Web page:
Take the 2-minute tour ×
English Language & Usage Stack Exchange is a question and answer site for linguists, etymologists, and serious English language enthusiasts. It's 100% free, no registration required.

I'm developing an application in English, but I'm not a native English speaker, so it's hard to put some English phrases in my app. The following message will appear when my program is processing, so users will have to wait until the process ends.

Now processing...don't terminate this program.

I don't know if the phrase is used correctly. Can anyone help?

share|improve this question

closed as off topic by FumbleFingers, RegDwigнt Jan 3 '12 at 20:36

Questions on English Language & Usage Stack Exchange are expected to relate to English language and usage within the scope defined by the community. Consider editing the question or leaving comments for improvement if you believe the question can be reworded to fit within the scope. Read more about reopening questions here.If this question can be reworded to fit the rules in the help center, please edit the question.

    
As several answers have suggested implicitly, you need to include a "please" in there somewhere, or else the message comes across a little rude. –  psmears Jun 30 '11 at 7:10
1  
Sorry to be off-topic, but as a programmer, I'd say that you should design your application so that this message is never displayed. You should always try and provide the user with a 'Cancel' button and you shouldn't design your application so that the integrity of its data is dependent on the user not closing it. As a user, it drives me mad if an application 'locks me out' and the first thing I do with such apps once I've closed them is to uninstall them. –  tinyd Jan 3 '12 at 14:12
    
@tinyd: Absolutely. Any process that may take a significant amount of time to complete should support "cancel", and any "general use" app worth its salt should be capable of recovering after a restart even if the power goes down unexpectedly. But this is UI design, not English language. Voting to close. –  FumbleFingers Jan 3 '12 at 15:58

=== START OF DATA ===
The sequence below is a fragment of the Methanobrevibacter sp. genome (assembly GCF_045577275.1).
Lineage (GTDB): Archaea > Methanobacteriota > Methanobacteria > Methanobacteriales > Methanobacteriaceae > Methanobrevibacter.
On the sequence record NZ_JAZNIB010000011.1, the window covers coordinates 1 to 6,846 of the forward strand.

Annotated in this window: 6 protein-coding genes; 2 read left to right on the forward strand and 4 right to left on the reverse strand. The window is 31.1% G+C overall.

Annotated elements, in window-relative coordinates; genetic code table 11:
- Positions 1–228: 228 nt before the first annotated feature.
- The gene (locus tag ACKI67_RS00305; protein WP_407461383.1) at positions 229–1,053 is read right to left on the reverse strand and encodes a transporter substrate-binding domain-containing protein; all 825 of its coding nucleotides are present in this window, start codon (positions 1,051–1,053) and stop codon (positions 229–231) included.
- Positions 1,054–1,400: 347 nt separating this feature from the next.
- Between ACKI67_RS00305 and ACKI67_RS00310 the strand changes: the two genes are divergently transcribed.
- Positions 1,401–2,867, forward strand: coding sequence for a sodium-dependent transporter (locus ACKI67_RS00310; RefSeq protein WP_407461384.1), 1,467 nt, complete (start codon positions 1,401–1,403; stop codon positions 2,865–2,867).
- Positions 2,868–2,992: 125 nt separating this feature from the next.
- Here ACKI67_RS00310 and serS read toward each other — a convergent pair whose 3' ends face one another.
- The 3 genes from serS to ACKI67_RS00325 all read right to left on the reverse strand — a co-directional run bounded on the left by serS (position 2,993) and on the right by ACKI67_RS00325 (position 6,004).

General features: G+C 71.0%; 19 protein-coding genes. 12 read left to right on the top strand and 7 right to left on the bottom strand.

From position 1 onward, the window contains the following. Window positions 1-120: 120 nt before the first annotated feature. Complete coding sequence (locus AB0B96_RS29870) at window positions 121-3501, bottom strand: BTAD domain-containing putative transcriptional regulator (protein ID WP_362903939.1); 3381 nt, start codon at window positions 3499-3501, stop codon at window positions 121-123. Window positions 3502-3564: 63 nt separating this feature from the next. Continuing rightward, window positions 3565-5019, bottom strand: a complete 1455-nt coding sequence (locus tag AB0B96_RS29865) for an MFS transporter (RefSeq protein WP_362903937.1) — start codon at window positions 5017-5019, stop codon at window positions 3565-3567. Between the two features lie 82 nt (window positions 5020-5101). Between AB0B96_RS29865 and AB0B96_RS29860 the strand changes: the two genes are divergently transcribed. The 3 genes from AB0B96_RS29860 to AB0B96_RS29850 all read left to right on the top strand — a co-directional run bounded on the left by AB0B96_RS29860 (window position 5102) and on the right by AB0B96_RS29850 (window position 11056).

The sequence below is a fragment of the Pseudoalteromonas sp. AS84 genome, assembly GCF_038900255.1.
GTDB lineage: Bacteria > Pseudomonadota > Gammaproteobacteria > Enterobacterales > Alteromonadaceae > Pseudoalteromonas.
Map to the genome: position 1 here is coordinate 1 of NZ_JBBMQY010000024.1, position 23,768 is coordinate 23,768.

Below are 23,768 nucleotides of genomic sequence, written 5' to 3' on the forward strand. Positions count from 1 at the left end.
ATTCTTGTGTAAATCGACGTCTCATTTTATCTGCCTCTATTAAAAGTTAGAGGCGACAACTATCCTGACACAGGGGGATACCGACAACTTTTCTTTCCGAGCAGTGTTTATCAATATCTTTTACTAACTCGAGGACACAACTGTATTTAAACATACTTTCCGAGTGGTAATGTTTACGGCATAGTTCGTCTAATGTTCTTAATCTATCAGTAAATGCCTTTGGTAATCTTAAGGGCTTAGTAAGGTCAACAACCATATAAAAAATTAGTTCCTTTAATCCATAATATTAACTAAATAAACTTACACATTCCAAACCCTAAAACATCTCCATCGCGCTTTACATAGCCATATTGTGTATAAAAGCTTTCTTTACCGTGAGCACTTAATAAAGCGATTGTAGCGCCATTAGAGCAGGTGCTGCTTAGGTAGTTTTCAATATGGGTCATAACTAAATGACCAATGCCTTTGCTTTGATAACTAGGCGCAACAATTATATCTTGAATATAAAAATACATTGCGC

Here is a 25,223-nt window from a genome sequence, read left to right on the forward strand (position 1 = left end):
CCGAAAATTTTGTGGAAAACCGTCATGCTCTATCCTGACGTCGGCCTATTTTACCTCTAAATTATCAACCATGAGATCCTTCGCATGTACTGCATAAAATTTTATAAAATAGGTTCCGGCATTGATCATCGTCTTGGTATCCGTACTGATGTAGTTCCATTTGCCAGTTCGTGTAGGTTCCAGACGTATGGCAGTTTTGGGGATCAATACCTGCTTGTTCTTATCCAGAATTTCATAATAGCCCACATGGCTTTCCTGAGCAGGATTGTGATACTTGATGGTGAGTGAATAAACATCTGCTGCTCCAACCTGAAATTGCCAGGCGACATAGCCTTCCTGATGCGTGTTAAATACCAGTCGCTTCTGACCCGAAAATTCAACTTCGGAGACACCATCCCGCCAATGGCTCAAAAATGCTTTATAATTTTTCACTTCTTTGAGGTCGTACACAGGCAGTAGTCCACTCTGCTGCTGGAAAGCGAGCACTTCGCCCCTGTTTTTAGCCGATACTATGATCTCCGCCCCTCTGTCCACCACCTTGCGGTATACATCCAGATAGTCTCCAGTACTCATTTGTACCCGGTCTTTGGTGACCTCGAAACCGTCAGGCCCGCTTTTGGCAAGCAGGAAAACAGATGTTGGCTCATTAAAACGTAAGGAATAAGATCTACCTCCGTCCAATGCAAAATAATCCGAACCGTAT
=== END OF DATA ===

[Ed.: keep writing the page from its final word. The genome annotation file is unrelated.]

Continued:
add comment

5 Answers 5

It is not wrong, but it may be nicer to say something on the lines of:

Processing... please do not close the program.

or

Writing data to disk, please do not terminate the program.

or

Processing... please wait, this may take several minutes.

share|improve this answer
    
The last two examples are run-ons. –  kiamlaluno Jun 30 '11 at 8:48
    
@kiamlaluno: of course, it was just to give some more examples of similar sentences, that can be used in that kind of situation. –  nico Jun 30 '11 at 10:13
add comment

In case of application development, avoid using these kind of sentences.

Try Processing ..... Show a progress bar under it and below write Please Do not terminate

share|improve this answer
1  
That sounds a bit harsh to me... Also (but that's nitpicking), it's only 3 dots, not 5! –  nico Jun 30 '11 at 5:46
    
by 5 dots I want to show progress bar and this is normally the way it is written in case of any application –  Stuti Jun 30 '11 at 5:51
    
As I was saying that was a bit of nitpicking. Anyway I never saw 5 dots in any application, could you provide a specific example? –  nico Jun 30 '11 at 6:39
add comment

I think they usually put it like this:

Processing...Please do not shut the program.

Terminate to me sounds a wee bit technical. Shut is kind of easier to understand.

share|improve this answer
    
"Close" is usually used, rather than "shut". They are almost synonymous in English, but the convention in Windows and Mac apps, at least, is "close". –  slim Jan 3 '12 at 13:59
add comment

It's not wrong. I'd substitute "the" for "this". I'm guessing your program freezes while processing and you're asking your users not to force quit/kill it? If not, maybe "exit" or "quit" would be better than terminate.

Off topic: as an occasional programmer, assuming your program freezes while processing, I'd suggest a progress bar so that users can see that 'stuff is happening'. Then they're not going to think your program has frozen and terminate it :)

share|improve this answer
add comment

The sentence is not wrong but it has issues. A native English speaker would immediately suspect that the programmer was not a native English speaker.

The ellipsis ("...") feels wrong to me. My instinct would be to simply make it a sentence:

Processing. Don't terminate this program.

... or use a colon to indicate that the second sentence is a consequence of the first.

Processing: Don't terminate this program.

"Terminate" is quite a formal word, while the contraction "don't" is quite informal. I'd suggest sticking with formality:

Processing. Do not terminate this program.

... except that sounds a little rude.

Processing: Please do not terminate this program.

... and I think most users nowadays prefer "application" to "program".

Processing: Please do not terminate this program.

... and probably they prefer "close" or "quit" to "terminate"

Processing: Please do not close this program.

In the final analysis, there are an awful lot of nuances even in this very simple prompt.

I strongly suggest you externalise your messages into a message file, and ask someone with strong English skills (either a native speaker, or someone who's lived in an English speaking country for some years) to translate from your native language to English. The translator should also have plenty of experience using your target computer platform, so they know the conventions.

share|improve this answer
add comment

Not the answer you're looking for? Browse other questions tagged or ask your own question.